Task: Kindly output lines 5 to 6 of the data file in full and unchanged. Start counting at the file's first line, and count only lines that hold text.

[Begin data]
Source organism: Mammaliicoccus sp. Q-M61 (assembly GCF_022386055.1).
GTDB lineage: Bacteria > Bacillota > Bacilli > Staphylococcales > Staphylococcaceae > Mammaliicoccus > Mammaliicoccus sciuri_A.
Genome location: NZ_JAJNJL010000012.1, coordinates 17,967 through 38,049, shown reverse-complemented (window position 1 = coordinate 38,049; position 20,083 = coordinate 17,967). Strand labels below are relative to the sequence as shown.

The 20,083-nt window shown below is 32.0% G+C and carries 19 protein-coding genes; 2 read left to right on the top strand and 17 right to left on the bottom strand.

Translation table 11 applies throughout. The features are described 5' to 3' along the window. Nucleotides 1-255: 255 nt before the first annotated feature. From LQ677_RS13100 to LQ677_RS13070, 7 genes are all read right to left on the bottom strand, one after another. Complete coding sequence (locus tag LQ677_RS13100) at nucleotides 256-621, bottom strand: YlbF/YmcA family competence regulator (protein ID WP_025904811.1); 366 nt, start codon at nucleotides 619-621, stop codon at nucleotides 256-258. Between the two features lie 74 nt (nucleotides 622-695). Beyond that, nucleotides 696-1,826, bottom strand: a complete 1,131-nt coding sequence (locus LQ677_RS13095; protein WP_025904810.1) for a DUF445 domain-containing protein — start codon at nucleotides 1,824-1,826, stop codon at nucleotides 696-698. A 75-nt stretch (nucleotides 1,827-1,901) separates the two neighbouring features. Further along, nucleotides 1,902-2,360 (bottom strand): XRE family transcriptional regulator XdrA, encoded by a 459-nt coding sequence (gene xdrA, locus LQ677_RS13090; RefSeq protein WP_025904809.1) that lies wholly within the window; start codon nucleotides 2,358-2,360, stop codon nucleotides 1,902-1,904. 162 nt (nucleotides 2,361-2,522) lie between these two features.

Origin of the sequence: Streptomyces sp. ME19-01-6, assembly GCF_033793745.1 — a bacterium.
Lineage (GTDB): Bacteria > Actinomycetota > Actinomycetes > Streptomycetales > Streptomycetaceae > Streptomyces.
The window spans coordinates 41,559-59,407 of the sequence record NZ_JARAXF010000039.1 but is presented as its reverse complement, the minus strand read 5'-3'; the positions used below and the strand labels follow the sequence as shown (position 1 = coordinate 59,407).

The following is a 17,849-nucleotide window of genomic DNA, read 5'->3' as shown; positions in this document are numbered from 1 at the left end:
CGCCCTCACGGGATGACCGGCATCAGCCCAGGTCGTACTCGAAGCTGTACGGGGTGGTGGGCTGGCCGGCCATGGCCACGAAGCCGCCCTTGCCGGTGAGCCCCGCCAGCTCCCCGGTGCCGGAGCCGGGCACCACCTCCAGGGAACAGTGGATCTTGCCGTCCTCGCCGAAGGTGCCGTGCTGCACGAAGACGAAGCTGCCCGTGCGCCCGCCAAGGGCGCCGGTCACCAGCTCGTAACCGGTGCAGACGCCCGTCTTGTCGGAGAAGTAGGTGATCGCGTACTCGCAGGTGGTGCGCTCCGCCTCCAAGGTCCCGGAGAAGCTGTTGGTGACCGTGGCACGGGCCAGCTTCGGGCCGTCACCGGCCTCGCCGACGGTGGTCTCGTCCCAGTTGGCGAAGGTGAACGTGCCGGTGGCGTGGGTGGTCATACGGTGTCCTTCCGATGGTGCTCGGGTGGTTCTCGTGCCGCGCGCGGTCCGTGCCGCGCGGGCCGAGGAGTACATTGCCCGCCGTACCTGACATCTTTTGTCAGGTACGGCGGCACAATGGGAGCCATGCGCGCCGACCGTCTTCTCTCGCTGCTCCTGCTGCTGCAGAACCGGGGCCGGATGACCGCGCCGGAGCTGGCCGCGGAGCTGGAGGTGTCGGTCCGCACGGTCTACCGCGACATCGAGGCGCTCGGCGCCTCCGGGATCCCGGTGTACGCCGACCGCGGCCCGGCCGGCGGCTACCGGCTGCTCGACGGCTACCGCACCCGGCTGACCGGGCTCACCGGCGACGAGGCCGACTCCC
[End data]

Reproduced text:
Translation table 11 applies throughout. The features are described 5' to 3' along the window. Nucleotides 1-255: 255 nt before the first annotated feature. From LQ677_RS13100 to LQ677_RS13070, 7 genes are all read right to left on the bottom strand, one after another. Complete coding sequence (locus tag LQ677_RS13100) at nucleotides 256-621, bottom strand: YlbF/YmcA family competence regulator (protein ID WP_025904811.1); 366 nt, start codon at nucleotides 619-621, stop codon at nucleotides 256-258. Between the two features lie 74 nt (nucleotides 622-695). Beyond that, nucleotides 696-1,826, bottom strand: a complete 1,131-nt coding sequence (locus LQ677_RS13095; protein WP_025904810.1) for a DUF445 domain-containing protein — start codon at nucleotides 1,824-1,826, stop codon at nucleotides 696-698. A 75-nt stretch (nucleotides 1,827-1,901) separates the two neighbouring features. Further along, nucleotides 1,902-2,360 (bottom strand): XRE family transcriptional regulator XdrA, encoded by a 459-nt coding sequence (gene xdrA, locus LQ677_RS13090; RefSeq protein WP_025904809.1) that lies wholly within the window; start codon nucleotides 2,358-2,360, stop codon nucleotides 1,902-1,904. 162 nt (nucleotides 2,361-2,522) lie between these two features.

Origin of the sequence: Streptomyces sp. ME19-01-6, assembly GCF_033793745.1 — a bacterium.